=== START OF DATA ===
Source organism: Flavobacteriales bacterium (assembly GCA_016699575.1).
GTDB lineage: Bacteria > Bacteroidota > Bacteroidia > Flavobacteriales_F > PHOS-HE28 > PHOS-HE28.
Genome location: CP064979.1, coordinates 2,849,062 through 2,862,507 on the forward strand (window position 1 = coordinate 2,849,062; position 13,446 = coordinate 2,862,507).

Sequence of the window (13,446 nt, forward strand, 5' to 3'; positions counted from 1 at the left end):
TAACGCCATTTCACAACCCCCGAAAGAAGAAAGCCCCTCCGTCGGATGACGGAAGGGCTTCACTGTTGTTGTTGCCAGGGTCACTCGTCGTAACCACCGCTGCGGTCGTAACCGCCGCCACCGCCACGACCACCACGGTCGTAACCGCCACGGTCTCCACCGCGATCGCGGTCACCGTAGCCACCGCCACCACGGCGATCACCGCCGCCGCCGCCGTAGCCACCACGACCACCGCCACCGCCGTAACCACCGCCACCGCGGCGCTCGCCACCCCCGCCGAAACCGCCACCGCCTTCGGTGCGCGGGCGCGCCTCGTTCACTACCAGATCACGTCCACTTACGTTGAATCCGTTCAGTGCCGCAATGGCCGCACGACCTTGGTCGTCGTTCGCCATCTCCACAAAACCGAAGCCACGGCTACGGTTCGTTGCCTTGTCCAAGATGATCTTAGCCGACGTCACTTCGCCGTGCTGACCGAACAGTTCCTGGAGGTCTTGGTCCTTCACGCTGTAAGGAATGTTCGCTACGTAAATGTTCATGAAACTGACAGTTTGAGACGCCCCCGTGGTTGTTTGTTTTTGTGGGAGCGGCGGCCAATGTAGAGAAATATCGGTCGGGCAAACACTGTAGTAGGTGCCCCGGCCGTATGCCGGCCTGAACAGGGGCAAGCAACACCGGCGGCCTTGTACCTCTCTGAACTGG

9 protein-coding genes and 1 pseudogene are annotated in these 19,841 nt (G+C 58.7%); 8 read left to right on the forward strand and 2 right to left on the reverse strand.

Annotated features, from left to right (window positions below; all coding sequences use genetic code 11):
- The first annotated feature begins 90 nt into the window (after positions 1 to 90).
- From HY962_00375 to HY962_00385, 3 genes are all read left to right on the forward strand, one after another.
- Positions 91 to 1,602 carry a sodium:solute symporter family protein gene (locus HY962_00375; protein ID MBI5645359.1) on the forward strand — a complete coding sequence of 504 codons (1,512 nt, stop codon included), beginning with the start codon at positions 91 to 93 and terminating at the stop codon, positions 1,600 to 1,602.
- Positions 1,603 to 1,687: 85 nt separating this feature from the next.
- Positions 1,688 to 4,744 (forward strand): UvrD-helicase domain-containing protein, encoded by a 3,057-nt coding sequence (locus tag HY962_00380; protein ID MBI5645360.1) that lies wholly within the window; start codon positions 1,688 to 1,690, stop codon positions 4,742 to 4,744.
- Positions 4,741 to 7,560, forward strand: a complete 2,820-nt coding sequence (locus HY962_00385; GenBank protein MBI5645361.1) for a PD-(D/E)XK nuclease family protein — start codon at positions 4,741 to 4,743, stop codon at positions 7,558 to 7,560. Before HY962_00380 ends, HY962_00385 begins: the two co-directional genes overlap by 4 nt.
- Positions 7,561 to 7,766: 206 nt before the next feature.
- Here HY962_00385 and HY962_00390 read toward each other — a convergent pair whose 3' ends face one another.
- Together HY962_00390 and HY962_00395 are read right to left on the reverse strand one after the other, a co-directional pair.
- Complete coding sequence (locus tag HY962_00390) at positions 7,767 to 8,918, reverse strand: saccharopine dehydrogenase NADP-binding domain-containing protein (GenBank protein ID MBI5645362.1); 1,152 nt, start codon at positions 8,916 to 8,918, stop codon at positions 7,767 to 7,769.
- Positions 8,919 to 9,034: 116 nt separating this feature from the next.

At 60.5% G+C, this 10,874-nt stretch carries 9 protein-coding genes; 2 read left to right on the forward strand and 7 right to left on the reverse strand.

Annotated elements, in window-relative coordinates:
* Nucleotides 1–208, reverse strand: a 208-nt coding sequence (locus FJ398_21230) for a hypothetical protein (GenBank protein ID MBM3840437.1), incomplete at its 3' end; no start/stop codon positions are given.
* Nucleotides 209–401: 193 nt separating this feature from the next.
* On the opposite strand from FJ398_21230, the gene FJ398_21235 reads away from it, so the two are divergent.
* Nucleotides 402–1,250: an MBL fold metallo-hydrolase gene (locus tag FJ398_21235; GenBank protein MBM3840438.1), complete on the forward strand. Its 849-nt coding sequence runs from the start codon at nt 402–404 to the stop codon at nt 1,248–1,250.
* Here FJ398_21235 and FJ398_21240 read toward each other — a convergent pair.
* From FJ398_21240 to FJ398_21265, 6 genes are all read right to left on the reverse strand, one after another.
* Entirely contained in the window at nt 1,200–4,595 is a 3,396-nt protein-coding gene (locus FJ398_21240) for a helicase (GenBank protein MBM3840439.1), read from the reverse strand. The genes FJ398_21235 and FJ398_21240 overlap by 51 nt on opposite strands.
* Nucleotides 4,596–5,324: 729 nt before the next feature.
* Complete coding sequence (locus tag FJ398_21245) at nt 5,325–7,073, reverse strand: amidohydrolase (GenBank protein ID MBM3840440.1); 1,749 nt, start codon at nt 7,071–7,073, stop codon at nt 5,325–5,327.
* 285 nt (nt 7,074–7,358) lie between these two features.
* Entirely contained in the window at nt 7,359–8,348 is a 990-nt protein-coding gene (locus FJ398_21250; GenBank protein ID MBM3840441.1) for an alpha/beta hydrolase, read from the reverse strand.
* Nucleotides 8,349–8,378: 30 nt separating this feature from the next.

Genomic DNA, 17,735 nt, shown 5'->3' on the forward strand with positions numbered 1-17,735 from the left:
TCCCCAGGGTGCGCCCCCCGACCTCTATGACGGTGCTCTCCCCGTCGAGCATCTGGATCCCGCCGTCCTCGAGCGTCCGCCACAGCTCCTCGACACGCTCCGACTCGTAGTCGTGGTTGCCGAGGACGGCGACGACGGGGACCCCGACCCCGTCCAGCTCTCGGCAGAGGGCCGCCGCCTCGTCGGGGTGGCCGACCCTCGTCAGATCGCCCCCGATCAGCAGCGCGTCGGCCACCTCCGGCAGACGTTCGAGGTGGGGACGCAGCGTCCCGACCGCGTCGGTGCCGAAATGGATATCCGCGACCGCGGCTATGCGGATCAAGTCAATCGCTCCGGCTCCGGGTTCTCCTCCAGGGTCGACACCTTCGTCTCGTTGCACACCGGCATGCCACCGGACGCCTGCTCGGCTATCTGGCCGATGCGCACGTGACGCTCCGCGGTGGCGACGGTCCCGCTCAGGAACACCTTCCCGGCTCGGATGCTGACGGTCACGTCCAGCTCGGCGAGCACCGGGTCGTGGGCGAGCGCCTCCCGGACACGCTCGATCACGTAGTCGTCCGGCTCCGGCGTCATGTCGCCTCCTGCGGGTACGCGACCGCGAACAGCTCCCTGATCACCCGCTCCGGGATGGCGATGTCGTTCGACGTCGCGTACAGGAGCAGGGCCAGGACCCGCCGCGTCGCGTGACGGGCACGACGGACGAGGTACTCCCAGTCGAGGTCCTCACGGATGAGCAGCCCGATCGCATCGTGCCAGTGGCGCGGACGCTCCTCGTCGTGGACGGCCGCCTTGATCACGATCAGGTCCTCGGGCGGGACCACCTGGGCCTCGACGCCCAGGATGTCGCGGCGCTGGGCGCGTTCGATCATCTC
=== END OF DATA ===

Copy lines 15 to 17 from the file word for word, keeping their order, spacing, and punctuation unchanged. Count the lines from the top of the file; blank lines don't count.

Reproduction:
- Here HY962_00385 and HY962_00390 read toward each other — a convergent pair whose 3' ends face one another.
- Together HY962_00390 and HY962_00395 are read right to left on the reverse strand one after the other, a co-directional pair.
- Complete coding sequence (locus tag HY962_00390) at positions 7,767 to 8,918, reverse strand: saccharopine dehydrogenase NADP-binding domain-containing protein (GenBank protein ID MBI5645362.1); 1,152 nt, start codon at positions 8,916 to 8,918, stop codon at positions 7,767 to 7,769.